There is a village in Poland - well, not even a village, more a forest settlement - where a theatre works. To Michalowice come friends of the theatre, of the mountains, of the Alaska Bar (closed for business of late). People come together here whom you would not associate with such remote places. They come here briefly, but regularly. Sometimes it seems as if everybody is in Michalowice, and that nobody is anywhere else.
But to see the theatre perform it is not enough to come here. For that you will need a passport, and maybe a visa, given the exotic places the theatre is invited to. At home they work on their productions, but to see the results you have to travel.
Cinema is a remarkable theatre - not high drama, nor pantomime; not dance show, nor musical. Yet at the same time it has something of all these theatrical forms - and several more besides, It is a theatrical form in its own right. It exploits a unique collection of forms of expression, from - if these are polar opposites - tragedy to cabaret, rhapsody to musical, no theatre to acrobatics. From tears to laughter - laughter through tears.
Before I saw the shows I had heard that Cinema was atheatre in the spirit of Kantor. In my experience, when faced with such individual phenomena as Cinema it is better to look at the differences than the inherited similarities. For me Billiards had associations with Marthaler. And I can even cite anecdotal evidence for the connection.
In 19981 went with Cinema to Sarajevo. As the plane taxied on the runway, the stewardess stood in the centre of the aisle and did the usual demonstration of how to use the life-jacket. Everybody who has ever seen this demonstration in any plane on any airline knows what a sadly grotesque, wonderfully bleak pantomime it is: full of gesture, but cruelly concrete: emphatic, but reduced to a bare minimum of movement. And somehow, independent of the fact that in my line of vision was the head of Zbyszek Szumski, I thought that this scene with the stewardess would serve as inspiration. I even felt as if I were already watching the play. A couple of years later I saw a rendering of precisely what had struck me as splendid material for Cinema-in the theatre of Marthaler (The Specialists).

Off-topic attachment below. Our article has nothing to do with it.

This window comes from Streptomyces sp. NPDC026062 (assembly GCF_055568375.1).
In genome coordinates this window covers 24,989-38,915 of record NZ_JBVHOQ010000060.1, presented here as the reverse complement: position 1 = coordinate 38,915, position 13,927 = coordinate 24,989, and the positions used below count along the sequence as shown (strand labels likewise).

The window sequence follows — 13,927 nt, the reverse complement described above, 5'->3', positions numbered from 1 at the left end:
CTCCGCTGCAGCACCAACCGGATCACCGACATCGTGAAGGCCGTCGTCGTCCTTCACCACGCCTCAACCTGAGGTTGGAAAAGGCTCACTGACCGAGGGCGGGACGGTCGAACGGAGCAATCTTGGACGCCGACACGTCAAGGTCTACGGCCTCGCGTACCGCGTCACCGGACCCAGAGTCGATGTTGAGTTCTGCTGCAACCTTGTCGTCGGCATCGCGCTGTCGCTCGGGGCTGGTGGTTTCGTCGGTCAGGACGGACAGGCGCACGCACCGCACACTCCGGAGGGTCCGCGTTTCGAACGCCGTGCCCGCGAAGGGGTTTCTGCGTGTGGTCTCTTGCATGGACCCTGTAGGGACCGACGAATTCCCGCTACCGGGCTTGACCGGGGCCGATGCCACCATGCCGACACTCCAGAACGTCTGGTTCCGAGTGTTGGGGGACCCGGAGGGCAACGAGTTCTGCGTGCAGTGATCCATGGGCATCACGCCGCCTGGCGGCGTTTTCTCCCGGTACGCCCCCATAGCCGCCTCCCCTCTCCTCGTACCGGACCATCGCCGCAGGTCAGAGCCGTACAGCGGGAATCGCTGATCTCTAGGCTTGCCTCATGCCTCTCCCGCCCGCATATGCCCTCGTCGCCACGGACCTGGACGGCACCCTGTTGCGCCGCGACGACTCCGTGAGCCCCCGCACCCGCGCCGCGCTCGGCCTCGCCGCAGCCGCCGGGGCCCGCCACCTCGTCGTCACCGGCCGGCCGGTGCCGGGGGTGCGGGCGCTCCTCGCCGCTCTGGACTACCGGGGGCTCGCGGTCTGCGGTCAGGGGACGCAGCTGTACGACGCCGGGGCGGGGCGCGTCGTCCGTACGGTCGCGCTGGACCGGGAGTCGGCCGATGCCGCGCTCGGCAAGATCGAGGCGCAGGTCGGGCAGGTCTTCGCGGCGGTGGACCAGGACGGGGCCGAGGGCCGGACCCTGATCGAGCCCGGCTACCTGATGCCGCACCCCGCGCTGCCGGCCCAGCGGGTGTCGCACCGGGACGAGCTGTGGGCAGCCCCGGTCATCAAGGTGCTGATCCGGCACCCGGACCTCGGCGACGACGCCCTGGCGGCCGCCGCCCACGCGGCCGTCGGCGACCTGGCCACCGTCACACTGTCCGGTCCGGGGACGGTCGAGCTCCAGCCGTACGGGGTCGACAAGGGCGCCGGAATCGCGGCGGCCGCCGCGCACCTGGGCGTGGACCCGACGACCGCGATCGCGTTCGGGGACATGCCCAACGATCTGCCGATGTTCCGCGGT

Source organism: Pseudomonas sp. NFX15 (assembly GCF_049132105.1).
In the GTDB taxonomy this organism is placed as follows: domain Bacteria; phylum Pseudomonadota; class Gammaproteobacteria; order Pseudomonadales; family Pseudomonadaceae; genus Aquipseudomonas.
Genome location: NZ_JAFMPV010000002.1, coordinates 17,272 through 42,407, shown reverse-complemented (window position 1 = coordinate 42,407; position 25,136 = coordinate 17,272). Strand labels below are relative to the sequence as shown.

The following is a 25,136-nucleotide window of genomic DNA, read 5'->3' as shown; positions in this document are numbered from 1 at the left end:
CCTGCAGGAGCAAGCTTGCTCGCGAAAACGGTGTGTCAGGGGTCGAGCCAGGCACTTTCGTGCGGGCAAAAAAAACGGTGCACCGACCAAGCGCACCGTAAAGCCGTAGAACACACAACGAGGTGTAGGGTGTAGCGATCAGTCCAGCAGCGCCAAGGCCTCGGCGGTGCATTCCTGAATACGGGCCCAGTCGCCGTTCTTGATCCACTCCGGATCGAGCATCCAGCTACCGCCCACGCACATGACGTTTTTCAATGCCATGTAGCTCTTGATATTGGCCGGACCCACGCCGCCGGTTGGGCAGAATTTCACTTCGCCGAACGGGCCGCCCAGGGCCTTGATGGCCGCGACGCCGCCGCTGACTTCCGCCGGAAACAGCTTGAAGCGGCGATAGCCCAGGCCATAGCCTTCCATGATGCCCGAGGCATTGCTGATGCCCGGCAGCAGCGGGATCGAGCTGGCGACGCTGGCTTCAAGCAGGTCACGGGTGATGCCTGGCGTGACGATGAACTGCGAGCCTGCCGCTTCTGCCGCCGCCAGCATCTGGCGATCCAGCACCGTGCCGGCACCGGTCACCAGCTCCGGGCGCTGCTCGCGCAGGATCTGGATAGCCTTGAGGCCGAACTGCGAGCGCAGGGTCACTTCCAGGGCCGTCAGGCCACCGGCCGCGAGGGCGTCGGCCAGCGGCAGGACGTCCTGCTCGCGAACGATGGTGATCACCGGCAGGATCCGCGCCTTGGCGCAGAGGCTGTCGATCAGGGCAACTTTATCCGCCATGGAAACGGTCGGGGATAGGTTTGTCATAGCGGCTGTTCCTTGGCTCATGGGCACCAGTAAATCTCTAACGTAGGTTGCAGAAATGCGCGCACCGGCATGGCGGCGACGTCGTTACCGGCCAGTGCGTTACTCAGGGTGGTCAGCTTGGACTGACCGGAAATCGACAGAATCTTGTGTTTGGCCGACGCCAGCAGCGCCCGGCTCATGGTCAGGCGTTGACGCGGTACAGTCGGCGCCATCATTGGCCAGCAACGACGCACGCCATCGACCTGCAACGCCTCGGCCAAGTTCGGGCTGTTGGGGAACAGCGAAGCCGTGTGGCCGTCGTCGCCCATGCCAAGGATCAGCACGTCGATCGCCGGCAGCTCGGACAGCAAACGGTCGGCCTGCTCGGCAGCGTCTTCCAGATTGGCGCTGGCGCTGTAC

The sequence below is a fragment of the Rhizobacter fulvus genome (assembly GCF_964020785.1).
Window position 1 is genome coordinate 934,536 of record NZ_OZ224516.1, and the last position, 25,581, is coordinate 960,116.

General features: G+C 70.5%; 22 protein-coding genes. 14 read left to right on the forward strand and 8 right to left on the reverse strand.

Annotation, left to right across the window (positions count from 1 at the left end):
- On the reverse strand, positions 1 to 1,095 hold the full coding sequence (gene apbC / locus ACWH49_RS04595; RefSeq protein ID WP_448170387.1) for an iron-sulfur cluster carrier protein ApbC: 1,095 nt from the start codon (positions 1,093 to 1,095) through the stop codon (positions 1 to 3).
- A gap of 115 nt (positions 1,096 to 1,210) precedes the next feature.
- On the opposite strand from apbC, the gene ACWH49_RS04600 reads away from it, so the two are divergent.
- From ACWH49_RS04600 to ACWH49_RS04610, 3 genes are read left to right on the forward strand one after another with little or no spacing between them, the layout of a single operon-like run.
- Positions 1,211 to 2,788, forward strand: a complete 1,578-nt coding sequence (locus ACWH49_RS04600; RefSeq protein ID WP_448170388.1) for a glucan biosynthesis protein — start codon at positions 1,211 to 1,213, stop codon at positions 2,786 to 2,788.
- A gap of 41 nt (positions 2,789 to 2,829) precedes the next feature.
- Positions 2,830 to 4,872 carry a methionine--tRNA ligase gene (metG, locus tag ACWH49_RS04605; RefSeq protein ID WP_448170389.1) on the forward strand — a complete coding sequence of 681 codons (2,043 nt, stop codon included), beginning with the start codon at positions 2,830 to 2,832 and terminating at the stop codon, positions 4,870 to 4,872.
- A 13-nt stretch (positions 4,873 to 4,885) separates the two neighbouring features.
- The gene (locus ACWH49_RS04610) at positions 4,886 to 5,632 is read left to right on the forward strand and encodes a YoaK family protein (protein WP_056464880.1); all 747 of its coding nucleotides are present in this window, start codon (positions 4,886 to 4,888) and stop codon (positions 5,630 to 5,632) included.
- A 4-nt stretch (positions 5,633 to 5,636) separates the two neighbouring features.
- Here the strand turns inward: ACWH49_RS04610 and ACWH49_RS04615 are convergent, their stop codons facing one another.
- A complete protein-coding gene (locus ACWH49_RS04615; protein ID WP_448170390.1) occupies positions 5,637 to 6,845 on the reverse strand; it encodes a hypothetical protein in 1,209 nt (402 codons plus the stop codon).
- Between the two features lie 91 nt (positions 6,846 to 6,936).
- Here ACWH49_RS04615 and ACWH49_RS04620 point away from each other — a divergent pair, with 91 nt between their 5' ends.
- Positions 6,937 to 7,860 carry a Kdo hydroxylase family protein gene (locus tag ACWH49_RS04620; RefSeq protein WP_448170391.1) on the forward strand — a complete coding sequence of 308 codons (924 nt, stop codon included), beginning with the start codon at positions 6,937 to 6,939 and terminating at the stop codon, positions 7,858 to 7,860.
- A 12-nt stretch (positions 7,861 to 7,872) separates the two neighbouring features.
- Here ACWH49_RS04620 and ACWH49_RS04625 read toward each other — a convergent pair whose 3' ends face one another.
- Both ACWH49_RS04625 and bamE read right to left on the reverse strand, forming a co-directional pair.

So here are my first thoughts on this theatre, which deserves more than newspaper articles or academic treatments (there are some), but rather a full - blown monograph:
A concern for the secrets that exist within events that seem to have no secrets. Persistent pursuit ofthe essence of action, especially of everyday routine activity. An appreciation of its beauty, its riches. The recesses of our shared imagination - the corners where nobody, it seems, has looked before. The joy of movement, transformed into a precise means of expression. The last tangent of mind and gesture. Removal ofthe distance between the ascetism of immobility and the orgy of action, which changes imperceptibly into immobility. All in a wild but masterfully controlled procession of scenes, images, explosion and self - restraint.
Watching these scenes one understands the relative unimportance of the idea; everything depends on how it is realised. One immediately senses that the emphasis is on execution - the concept can be appreciated only after the thing happens. From the outset one participates in a kind of separate state of being: unaffectedly extraordinary, naturally unnatural. There is no "philosophical" excess baggage. One exists in space and time, but simultaneously outside them, and in many spheres at once. One watches a hand move on the leg of a chair, as in the scene with four actors in Tak.To.Tu. Who has not fingered a leg like this - achairleg, his own, someone else's? The discovery is how significatively perverse a movement can be.